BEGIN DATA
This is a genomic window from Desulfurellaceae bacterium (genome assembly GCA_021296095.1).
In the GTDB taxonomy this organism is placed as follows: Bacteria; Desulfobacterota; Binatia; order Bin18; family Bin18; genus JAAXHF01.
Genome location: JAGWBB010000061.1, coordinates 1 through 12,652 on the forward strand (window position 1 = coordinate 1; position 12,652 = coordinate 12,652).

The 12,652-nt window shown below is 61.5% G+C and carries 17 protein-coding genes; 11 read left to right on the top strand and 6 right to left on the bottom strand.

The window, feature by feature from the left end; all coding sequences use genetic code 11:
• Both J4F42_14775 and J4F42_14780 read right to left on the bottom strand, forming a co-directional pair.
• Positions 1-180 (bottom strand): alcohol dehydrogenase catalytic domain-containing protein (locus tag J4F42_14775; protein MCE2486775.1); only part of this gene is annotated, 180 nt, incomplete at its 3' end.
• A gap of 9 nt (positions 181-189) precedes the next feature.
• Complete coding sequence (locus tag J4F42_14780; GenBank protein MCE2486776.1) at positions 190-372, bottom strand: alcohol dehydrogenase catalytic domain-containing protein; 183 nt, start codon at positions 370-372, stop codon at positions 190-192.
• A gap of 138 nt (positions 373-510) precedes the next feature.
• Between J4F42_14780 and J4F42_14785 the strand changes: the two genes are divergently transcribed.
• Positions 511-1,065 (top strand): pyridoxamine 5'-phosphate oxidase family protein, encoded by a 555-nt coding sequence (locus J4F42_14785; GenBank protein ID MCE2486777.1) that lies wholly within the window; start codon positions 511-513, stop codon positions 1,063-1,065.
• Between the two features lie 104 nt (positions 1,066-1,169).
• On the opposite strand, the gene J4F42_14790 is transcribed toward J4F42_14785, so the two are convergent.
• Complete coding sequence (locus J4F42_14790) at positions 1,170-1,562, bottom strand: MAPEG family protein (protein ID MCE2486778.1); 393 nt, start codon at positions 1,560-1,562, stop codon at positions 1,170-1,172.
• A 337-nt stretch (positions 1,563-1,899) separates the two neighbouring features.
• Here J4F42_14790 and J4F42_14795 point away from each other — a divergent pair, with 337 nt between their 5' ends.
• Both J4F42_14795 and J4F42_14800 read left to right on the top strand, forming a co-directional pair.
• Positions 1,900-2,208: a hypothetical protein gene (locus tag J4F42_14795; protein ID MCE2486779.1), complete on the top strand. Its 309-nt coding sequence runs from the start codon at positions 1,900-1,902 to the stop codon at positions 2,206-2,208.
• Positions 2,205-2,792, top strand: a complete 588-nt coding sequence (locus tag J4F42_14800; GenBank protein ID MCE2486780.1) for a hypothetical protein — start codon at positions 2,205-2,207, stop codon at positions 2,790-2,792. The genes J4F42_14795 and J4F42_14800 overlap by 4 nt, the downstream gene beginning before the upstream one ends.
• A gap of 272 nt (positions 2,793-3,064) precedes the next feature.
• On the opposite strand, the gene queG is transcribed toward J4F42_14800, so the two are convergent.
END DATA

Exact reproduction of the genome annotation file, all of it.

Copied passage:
This is a genomic window from Desulfurellaceae bacterium (genome assembly GCA_021296095.1).
In the GTDB taxonomy this organism is placed as follows: Bacteria; Desulfobacterota; Binatia; order Bin18; family Bin18; genus JAAXHF01.
Genome location: JAGWBB010000061.1, coordinates 1 through 12,652 on the forward strand (window position 1 = coordinate 1; position 12,652 = coordinate 12,652).

The 12,652-nt window shown below is 61.5% G+C and carries 17 protein-coding genes; 11 read left to right on the top strand and 6 right to left on the bottom strand.

The window, feature by feature from the left end; all coding sequences use genetic code 11:
• Both J4F42_14775 and J4F42_14780 read right to left on the bottom strand, forming a co-directional pair.
• Positions 1-180 (bottom strand): alcohol dehydrogenase catalytic domain-containing protein (locus tag J4F42_14775; protein MCE2486775.1); only part of this gene is annotated, 180 nt, incomplete at its 3' end.
• A gap of 9 nt (positions 181-189) precedes the next feature.
• Complete coding sequence (locus tag J4F42_14780; GenBank protein MCE2486776.1) at positions 190-372, bottom strand: alcohol dehydrogenase catalytic domain-containing protein; 183 nt, start codon at positions 370-372, stop codon at positions 190-192.
• A gap of 138 nt (positions 373-510) precedes the next feature.
• Between J4F42_14780 and J4F42_14785 the strand changes: the two genes are divergently transcribed.
• Positions 511-1,065 (top strand): pyridoxamine 5'-phosphate oxidase family protein, encoded by a 555-nt coding sequence (locus J4F42_14785; GenBank protein ID MCE2486777.1) that lies wholly within the window; start codon positions 511-513, stop codon positions 1,063-1,065.
• Between the two features lie 104 nt (positions 1,066-1,169).
• On the opposite strand, the gene J4F42_14790 is transcribed toward J4F42_14785, so the two are convergent.
• Complete coding sequence (locus J4F42_14790) at positions 1,170-1,562, bottom strand: MAPEG family protein (protein ID MCE2486778.1); 393 nt, start codon at positions 1,560-1,562, stop codon at positions 1,170-1,172.
• A 337-nt stretch (positions 1,563-1,899) separates the two neighbouring features.
• Here J4F42_14790 and J4F42_14795 point away from each other — a divergent pair, with 337 nt between their 5' ends.
• Both J4F42_14795 and J4F42_14800 read left to right on the top strand, forming a co-directional pair.
• Positions 1,900-2,208: a hypothetical protein gene (locus tag J4F42_14795; protein ID MCE2486779.1), complete on the top strand. Its 309-nt coding sequence runs from the start codon at positions 1,900-1,902 to the stop codon at positions 2,206-2,208.
• Positions 2,205-2,792, top strand: a complete 588-nt coding sequence (locus tag J4F42_14800; GenBank protein ID MCE2486780.1) for a hypothetical protein — start codon at positions 2,205-2,207, stop codon at positions 2,790-2,792. The genes J4F42_14795 and J4F42_14800 overlap by 4 nt, the downstream gene beginning before the upstream one ends.
• A gap of 272 nt (positions 2,793-3,064) precedes the next feature.
• On the opposite strand, the gene queG is transcribed toward J4F42_14800, so the two are convergent.